Last week several members of the Agroecology Lab traveled to Phoenix, AZ for the Annual ASA-CSSA-SSSA (Tri-Societies) conference. The theme of the conference was Resilience Emerging from Scarcity and Abundance, and Sandra Postel, who directs the Global Water Policy Project, delivered a wonderful keynote speech on global water scarcity. It was a busy week for the AgroEcoLab. MS student, Briana Otte gave her first presentation at a society meeting on Managing water and nitrogen in no-till corn production with a cereal rye cover crop. I presented a poster on The Northeast Cover Crop Council (NECCC) and Kayla Griffith (PhD student) presented a poster on her work on the teaching modules for the Planting Science Program. Kate Tully presented research on saltwater intrusion and coastal farmland on the Eastern Shore of Maryland in a session dedicated to Climate change impacts on soil and adaptation.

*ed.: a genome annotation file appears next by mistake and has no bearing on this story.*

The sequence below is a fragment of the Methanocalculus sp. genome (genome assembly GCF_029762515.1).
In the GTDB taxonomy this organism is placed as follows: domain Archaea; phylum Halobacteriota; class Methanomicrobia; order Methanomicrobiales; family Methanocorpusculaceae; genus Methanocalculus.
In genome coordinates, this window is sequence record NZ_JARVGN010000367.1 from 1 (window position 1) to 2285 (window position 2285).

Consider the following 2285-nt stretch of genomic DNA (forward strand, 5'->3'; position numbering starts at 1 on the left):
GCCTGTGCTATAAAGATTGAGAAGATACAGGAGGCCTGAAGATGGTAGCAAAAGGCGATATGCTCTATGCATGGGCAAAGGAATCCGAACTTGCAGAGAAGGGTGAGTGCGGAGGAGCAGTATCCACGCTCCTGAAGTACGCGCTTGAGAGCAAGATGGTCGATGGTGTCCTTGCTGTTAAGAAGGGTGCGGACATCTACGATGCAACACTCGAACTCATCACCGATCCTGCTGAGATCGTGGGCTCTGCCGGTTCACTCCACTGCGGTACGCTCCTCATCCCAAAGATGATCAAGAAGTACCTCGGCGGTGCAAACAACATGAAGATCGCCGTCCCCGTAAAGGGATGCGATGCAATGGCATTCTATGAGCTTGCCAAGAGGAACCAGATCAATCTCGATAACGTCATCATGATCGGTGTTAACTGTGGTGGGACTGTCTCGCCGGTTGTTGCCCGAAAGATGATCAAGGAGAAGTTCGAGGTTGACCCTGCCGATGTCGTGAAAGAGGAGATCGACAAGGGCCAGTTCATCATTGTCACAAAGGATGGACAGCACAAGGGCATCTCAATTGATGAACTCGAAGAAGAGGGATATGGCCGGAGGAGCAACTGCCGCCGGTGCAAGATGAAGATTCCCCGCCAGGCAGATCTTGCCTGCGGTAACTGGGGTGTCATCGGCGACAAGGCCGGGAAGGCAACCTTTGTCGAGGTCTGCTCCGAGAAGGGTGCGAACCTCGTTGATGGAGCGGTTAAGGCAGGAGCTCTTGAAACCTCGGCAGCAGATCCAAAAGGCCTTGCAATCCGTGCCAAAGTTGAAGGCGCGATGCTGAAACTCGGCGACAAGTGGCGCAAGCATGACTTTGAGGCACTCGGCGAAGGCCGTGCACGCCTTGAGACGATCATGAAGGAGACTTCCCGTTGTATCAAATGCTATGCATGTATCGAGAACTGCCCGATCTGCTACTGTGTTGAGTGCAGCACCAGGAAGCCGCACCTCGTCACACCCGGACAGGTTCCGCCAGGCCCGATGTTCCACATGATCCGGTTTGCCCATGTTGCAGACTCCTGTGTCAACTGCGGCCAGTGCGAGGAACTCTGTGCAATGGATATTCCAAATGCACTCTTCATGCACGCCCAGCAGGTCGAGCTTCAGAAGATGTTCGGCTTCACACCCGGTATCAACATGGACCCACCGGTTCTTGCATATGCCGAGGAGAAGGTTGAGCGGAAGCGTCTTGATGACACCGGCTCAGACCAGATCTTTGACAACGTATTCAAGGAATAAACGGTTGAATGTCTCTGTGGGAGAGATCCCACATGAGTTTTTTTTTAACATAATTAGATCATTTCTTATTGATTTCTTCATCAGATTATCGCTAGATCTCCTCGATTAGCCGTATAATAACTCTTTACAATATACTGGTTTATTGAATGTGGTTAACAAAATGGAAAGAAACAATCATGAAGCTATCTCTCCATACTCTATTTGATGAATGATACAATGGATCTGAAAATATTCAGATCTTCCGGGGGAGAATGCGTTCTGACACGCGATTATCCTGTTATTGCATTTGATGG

Tri-Societies often features tours to local points of interest. I participated in a morning tour to the (Sonoran) Desert Botanical Gardens in Phoenix, AZ. They had some great interpretive signs about the desert plants and materials humans used to survive, and about native peoples and the desert. They also had good exhibits of food-type plants that can be grown locally. Most of the non-native food plants that survive in this environment hail from around the Mediterranean and Africa, as you would expect. I took way too many pictures of the numerous pretty (and huge!) cacti and succulents on display. I was greatly amused by signs warning you to stay on the path, because this is one of the few gardens I’ve been to where the plants and landscape enforce the rule directly – so many thorns, prickles, and plants with toxic sap. It was a great trip to a very different, very beautiful ecosystem.
-by Victoria Ackroyd
Briana Otte gives a presentation on her cover crop research